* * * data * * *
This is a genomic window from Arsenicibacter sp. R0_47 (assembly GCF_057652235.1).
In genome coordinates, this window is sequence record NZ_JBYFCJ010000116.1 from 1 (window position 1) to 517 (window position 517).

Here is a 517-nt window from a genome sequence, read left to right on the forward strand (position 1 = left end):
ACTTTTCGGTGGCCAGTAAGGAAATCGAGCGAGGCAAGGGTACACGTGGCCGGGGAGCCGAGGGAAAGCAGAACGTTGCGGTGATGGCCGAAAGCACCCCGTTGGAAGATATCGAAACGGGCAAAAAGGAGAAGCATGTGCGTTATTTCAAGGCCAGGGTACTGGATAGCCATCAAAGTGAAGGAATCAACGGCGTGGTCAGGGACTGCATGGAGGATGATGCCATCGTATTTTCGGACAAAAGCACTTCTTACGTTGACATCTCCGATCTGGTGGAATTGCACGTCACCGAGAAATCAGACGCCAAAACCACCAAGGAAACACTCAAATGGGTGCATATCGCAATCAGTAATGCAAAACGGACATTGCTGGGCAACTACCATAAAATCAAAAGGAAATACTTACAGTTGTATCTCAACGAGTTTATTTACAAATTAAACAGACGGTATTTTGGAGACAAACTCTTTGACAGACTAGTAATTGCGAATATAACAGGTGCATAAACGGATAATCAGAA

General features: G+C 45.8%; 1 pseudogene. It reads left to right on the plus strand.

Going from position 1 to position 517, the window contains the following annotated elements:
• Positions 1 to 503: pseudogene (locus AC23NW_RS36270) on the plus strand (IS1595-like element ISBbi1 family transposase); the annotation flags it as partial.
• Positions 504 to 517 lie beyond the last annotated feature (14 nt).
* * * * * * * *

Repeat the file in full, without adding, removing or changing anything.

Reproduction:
This is a genomic window from Arsenicibacter sp. R0_47 (assembly GCF_057652235.1).
In genome coordinates, this window is sequence record NZ_JBYFCJ010000116.1 from 1 (window position 1) to 517 (window position 517).

Here is a 517-nt window from a genome sequence, read left to right on the forward strand (position 1 = left end):
ACTTTTCGGTGGCCAGTAAGGAAATCGAGCGAGGCAAGGGTACACGTGGCCGGGGAGCCGAGGGAAAGCAGAACGTTGCGGTGATGGCCGAAAGCACCCCGTTGGAAGATATCGAAACGGGCAAAAAGGAGAAGCATGTGCGTTATTTCAAGGCCAGGGTACTGGATAGCCATCAAAGTGAAGGAATCAACGGCGTGGTCAGGGACTGCATGGAGGATGATGCCATCGTATTTTCGGACAAAAGCACTTCTTACGTTGACATCTCCGATCTGGTGGAATTGCACGTCACCGAGAAATCAGACGCCAAAACCACCAAGGAAACACTCAAATGGGTGCATATCGCAATCAGTAATGCAAAACGGACATTGCTGGGCAACTACCATAAAATCAAAAGGAAATACTTACAGTTGTATCTCAACGAGTTTATTTACAAATTAAACAGACGGTATTTTGGAGACAAACTCTTTGACAGACTAGTAATTGCGAATATAACAGGTGCATAAACGGATAATCAGAA

General features: G+C 45.8%; 1 pseudogene. It reads left to right on the plus strand.

Going from position 1 to position 517, the window contains the following annotated elements:
• Positions 1 to 503: pseudogene (locus AC23NW_RS36270) on the plus strand (IS1595-like element ISBbi1 family transposase); the annotation flags it as partial.
• Positions 504 to 517 lie beyond the last annotated feature (14 nt).